Is He Toying With Her?
Q: When I left a 20-year-long relationship, I met a wonderful man. He told me, though, that I wanted more of a commitment than he could give, that I was too intense, and he preferred to be alone and that he never made anyone happy. So naturally I cut off all contact. But he kept writing, and now we're back in touch nearly daily for the two years I've known him, though not in person. We live far away from each other.
I am still getting over the ex and dealing with the impact of it in my life, in therapy, etc. But this new man has definitely touched me. He likes to know what is going on in my life while professing no interest, yet recently said for the tenth time that "there is nothing about me he would ever change." He's my age, very handsome, yet his professed shyness and choice to be alone are daunting. He constantly flirts and makes flattering remarks that I have to say make me feel good.
It certainly looks like he wants to be involved with me but does his fake commentary mean he's afraid? Does the fear have him frozen, or is it even true? Why is he taking small actions each day to stay connected to me?
I feel so comfortable with him after so much relating, at least I feel a depth of love growing and respect for one another that I want and welcome but I don't want to be fooled and foolish. Am I being tricked? I would cut off contact in a heartbeat if I were, as I don't want to be hurt again. — May, 57
Dr. Susan: You can only be tricked as far as you let yourself be. This fellow has told you about himself and his limits. Though you want to believe his keeping in contact with you means "something," it doesn't mean what you hope. In a way, he's playing with you. You want commitment, he wants chit-chat. You want love and intensity, he wants to keep it light and on his terms. He flirts, acts like he cares about your life — up to a point. He makes you feel good, and you come back for more, but nothing deeper or more lasting is likely to result.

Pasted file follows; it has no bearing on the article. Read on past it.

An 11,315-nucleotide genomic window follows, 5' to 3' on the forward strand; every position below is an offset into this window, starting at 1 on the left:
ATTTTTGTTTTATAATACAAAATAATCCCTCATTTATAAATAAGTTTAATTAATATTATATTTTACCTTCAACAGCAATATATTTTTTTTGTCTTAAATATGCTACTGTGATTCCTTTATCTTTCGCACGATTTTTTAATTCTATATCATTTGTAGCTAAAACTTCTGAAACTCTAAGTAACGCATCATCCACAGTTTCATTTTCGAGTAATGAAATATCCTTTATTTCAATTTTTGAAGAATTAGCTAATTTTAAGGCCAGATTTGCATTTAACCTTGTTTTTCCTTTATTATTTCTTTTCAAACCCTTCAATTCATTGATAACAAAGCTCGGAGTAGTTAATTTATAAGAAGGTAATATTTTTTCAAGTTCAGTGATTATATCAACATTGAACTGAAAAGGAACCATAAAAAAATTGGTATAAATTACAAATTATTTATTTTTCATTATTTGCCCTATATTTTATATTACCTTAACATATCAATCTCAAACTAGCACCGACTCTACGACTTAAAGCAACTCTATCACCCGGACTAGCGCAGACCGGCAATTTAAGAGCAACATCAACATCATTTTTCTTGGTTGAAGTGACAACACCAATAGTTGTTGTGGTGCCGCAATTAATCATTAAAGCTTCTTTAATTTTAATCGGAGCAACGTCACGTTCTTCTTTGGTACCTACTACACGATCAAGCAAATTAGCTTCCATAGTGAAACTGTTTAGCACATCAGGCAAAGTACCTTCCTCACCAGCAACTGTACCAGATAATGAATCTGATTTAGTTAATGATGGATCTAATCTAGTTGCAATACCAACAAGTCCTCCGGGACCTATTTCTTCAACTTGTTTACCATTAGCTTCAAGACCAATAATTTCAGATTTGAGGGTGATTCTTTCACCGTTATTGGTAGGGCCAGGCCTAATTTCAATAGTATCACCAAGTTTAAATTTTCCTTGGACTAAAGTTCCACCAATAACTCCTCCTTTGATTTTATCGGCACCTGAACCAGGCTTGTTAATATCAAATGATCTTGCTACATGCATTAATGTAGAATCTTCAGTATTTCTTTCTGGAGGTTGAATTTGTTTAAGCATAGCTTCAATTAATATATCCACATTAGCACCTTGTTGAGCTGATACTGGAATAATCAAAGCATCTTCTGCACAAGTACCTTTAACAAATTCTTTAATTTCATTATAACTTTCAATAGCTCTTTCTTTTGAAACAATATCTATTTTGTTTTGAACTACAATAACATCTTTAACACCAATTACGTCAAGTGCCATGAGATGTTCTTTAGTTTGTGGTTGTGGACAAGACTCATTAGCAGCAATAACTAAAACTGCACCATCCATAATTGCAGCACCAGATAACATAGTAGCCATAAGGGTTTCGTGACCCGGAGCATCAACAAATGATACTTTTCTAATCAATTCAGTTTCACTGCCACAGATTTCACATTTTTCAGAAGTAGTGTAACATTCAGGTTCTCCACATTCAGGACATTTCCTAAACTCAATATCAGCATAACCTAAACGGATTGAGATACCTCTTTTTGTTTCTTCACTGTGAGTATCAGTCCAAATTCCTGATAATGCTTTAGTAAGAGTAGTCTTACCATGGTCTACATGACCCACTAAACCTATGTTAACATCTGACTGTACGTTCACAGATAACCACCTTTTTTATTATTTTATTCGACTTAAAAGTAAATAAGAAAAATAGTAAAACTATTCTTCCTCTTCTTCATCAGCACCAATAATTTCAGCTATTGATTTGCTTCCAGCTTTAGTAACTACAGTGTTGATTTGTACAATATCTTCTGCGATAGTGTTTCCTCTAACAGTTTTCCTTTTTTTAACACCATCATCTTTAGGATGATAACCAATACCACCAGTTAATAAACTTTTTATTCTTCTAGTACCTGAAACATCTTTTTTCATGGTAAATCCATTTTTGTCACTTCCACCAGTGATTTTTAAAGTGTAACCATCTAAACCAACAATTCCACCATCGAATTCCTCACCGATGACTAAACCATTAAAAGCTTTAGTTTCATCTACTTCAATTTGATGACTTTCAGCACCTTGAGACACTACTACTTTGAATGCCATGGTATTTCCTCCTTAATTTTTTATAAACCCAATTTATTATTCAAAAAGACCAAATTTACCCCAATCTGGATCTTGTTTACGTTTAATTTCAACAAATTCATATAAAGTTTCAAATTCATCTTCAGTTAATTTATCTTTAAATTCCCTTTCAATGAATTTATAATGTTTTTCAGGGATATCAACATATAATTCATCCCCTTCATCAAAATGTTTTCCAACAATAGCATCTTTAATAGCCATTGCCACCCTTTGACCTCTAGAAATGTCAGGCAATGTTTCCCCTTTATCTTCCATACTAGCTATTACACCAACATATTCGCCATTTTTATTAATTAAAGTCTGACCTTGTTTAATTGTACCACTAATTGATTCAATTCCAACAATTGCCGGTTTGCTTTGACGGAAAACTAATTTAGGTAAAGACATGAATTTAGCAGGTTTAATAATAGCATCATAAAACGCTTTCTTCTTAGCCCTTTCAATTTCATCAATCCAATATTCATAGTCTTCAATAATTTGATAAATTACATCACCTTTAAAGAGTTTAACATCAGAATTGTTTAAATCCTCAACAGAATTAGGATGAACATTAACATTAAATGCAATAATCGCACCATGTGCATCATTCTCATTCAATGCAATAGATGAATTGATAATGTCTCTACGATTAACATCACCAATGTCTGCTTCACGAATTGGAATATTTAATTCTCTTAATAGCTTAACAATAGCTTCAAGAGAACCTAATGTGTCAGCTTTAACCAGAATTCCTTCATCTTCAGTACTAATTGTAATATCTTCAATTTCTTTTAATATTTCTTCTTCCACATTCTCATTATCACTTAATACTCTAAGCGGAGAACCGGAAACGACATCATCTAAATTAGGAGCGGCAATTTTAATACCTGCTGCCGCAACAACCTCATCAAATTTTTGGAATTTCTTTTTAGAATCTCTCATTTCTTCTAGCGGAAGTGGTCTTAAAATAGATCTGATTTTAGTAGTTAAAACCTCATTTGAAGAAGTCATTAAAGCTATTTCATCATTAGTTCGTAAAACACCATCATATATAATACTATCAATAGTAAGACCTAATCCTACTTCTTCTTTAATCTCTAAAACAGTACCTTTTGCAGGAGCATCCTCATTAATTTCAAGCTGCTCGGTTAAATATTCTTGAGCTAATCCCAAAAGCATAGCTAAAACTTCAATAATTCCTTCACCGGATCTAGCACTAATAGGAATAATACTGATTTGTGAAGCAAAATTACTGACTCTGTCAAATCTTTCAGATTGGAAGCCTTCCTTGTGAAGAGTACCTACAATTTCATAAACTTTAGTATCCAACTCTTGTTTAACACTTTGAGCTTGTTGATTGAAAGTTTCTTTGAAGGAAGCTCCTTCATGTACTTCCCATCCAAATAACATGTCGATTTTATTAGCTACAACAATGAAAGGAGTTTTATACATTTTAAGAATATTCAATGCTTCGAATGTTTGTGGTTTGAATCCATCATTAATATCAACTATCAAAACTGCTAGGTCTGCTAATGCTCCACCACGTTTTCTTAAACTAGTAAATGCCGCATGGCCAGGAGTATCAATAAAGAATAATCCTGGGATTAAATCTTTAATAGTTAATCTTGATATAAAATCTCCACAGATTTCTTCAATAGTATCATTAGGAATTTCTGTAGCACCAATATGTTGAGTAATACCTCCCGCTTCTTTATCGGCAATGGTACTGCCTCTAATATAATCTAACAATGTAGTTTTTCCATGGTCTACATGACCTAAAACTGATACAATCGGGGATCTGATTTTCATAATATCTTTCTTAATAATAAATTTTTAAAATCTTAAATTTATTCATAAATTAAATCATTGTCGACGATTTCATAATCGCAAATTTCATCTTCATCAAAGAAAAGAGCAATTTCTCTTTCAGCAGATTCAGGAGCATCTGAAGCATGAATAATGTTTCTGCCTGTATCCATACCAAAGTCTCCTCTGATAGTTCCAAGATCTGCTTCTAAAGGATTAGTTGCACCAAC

Believe what he tells you about himself and don't waste time trying to figure out his deeper psychological impulses. You're working much harder at this pseudo-relationship than he is or is willing to. The fact that you live far apart should make it easier to just STOP.
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Advice for Her
Advice for Him
Susan K. Perry, Ph.D.
Susan K. Perry, Ph.D., is a social psychologist, relationship expert, and bestselling and award-winning author. Her books include Loving in Flow: How the Happiest Couples Get and Stay That Way, and Kylie's Heel, a novel for adults.
Pamela G. Chollet, Ph.D.
Dr. Pamela Chollet has a Ph.D. in clinical psychology and Master degrees in educational psychology and fine arts. Her passion has been helping people face and get through those times when they feel trapped and unable to move forward.
Anna Charbonneau, Ph.D.
Anna Charbonneau, Ph.D., is a clinical psychologist, stress management expert, and author. If you're feeling overwhelmed, stressed out, or struggling to make changes in your life, Anna can help.